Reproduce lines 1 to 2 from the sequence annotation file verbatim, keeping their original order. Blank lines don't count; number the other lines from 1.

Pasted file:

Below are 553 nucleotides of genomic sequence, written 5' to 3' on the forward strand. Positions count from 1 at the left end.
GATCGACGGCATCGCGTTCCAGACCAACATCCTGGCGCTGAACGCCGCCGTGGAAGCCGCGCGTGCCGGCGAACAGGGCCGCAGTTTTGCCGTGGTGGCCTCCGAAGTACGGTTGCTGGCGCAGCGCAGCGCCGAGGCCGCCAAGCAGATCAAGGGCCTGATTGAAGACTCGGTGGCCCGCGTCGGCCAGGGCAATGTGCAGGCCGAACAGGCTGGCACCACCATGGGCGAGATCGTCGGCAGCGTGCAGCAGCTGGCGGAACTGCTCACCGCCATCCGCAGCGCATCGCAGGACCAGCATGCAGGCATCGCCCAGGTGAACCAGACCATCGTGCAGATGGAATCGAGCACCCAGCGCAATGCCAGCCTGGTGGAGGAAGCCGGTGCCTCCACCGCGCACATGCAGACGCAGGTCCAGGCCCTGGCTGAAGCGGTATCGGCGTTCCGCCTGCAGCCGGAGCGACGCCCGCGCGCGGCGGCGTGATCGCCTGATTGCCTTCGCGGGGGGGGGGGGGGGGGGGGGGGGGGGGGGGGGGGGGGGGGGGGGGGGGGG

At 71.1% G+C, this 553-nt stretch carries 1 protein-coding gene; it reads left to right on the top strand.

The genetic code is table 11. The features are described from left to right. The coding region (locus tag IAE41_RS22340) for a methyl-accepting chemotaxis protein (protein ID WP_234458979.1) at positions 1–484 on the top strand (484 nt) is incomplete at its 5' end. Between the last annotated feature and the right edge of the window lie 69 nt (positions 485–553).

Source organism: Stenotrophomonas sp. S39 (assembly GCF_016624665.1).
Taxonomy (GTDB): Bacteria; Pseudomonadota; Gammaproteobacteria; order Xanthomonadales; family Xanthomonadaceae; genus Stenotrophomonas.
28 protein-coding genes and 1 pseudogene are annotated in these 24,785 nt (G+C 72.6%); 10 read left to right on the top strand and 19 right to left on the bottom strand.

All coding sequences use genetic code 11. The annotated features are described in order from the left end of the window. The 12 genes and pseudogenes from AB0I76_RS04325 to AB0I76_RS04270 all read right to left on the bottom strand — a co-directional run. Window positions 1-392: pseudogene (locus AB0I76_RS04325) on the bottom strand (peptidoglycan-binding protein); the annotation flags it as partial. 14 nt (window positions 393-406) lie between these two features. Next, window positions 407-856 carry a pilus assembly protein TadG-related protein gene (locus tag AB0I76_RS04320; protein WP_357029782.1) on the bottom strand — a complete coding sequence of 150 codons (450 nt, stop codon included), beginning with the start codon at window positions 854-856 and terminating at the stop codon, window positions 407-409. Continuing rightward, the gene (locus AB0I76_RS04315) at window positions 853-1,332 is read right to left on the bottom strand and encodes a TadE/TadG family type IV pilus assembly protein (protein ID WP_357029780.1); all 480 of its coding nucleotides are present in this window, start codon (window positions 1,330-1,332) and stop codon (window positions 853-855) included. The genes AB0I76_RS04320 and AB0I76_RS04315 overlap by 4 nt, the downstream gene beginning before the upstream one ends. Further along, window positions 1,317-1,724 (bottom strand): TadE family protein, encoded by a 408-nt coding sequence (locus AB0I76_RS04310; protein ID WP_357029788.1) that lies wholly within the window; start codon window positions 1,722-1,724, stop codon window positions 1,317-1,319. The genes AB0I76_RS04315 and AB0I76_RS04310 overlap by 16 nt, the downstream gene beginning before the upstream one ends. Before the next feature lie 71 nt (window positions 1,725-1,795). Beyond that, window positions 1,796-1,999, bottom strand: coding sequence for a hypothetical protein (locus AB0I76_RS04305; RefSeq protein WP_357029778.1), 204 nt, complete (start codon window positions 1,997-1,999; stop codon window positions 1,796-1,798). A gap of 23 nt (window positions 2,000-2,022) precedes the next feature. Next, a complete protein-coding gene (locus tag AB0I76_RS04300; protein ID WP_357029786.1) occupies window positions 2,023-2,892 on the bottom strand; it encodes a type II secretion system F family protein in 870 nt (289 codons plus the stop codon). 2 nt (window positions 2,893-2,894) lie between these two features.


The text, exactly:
Below are 553 nucleotides of genomic sequence, written 5' to 3' on the forward strand. Positions count from 1 at the left end.
GATCGACGGCATCGCGTTCCAGACCAACATCCTGGCGCTGAACGCCGCCGTGGAAGCCGCGCGTGCCGGCGAACAGGGCCGCAGTTTTGCCGTGGTGGCCTCCGAAGTACGGTTGCTGGCGCAGCGCAGCGCCGAGGCCGCCAAGCAGATCAAGGGCCTGATTGAAGACTCGGTGGCCCGCGTCGGCCAGGGCAATGTGCAGGCCGAACAGGCTGGCACCACCATGGGCGAGATCGTCGGCAGCGTGCAGCAGCTGGCGGAACTGCTCACCGCCATCCGCAGCGCATCGCAGGACCAGCATGCAGGCATCGCCCAGGTGAACCAGACCATCGTGCAGATGGAATCGAGCACCCAGCGCAATGCCAGCCTGGTGGAGGAAGCCGGTGCCTCCACCGCGCACATGCAGACGCAGGTCCAGGCCCTGGCTGAAGCGGTATCGGCGTTCCGCCTGCAGCCGGAGCGACGCCCGCGCGCGGCGGCGTGATCGCCTGATTGCCTTCGCGGGGGGGGGGGGGGGGGGGGGGGGGGGGGGGGGGGGGGGGGGGGGGGGGGG